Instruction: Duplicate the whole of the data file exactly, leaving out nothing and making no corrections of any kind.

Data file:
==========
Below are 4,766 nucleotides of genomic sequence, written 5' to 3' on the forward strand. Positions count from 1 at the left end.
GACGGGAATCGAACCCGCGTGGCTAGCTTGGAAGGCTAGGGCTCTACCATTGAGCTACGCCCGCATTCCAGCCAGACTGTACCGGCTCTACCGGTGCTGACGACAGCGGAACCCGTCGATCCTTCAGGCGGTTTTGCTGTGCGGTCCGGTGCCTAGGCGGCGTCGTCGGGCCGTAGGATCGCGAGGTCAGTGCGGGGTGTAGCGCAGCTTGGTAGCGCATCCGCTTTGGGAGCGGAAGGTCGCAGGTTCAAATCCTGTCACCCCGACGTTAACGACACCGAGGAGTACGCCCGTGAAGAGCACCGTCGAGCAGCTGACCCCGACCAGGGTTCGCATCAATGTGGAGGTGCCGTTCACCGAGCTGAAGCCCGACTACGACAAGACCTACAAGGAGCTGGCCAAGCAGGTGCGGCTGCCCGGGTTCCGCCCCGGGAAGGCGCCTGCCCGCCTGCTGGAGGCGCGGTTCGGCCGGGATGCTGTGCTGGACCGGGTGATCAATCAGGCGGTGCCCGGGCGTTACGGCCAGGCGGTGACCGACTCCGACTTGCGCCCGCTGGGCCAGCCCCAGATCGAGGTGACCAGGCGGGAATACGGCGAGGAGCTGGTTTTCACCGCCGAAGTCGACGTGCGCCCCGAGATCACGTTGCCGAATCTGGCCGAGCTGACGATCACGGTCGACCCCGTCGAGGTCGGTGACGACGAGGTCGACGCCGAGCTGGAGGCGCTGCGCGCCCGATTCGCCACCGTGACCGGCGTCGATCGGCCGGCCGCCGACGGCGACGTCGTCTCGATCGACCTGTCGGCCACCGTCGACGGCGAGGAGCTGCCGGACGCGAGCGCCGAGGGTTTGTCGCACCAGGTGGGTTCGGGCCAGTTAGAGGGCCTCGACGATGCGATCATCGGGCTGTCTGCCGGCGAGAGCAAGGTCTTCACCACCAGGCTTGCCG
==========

Below are 4,766 nucleotides of genomic sequence, written 5' to 3' on the forward strand. Positions count from 1 at the left end.
GACGGGAATCGAACCCGCGTGGCTAGCTTGGAAGGCTAGGGCTCTACCATTGAGCTACGCCCGCATTCCAGCCAGACTGTACCGGCTCTACCGGTGCTGACGACAGCGGAACCCGTCGATCCTTCAGGCGGTTTTGCTGTGCGGTCCGGTGCCTAGGCGGCGTCGTCGGGCCGTAGGATCGCGAGGTCAGTGCGGGGTGTAGCGCAGCTTGGTAGCGCATCCGCTTTGGGAGCGGAAGGTCGCAGGTTCAAATCCTGTCACCCCGACGTTAACGACACCGAGGAGTACGCCCGTGAAGAGCACCGTCGAGCAGCTGACCCCGACCAGGGTTCGCATCAATGTGGAGGTGCCGTTCACCGAGCTGAAGCCCGACTACGACAAGACCTACAAGGAGCTGGCCAAGCAGGTGCGGCTGCCCGGGTTCCGCCCCGGGAAGGCGCCTGCCCGCCTGCTGGAGGCGCGGTTCGGCCGGGATGCTGTGCTGGACCGGGTGATCAATCAGGCGGTGCCCGGGCGTTACGGCCAGGCGGTGACCGACTCCGACTTGCGCCCGCTGGGCCAGCCCCAGATCGAGGTGACCAGGCGGGAATACGGCGAGGAGCTGGTTTTCACCGCCGAAGTCGACGTGCGCCCCGAGATCACGTTGCCGAATCTGGCCGAGCTGACGATCACGGTCGACCCCGTCGAGGTCGGTGACGACGAGGTCGACGCCGAGCTGGAGGCGCTGCGCGCCCGATTCGCCACCGTGACCGGCGTCGATCGGCCGGCCGCCGACGGCGACGTCGTCTCGATCGACCTGTCGGCCACCGTCGACGGCGAGGAGCTGCCGGACGCGAGCGCCGAGGGTTTGTCGCACCAGGTGGGTTCGGGCCAGTTAGAGGGCCTCGACGATGCGATCATCGGGCTGTCTGCCGGCGAGAGCAAGGTCTTCACCACCAGGCTTGCCG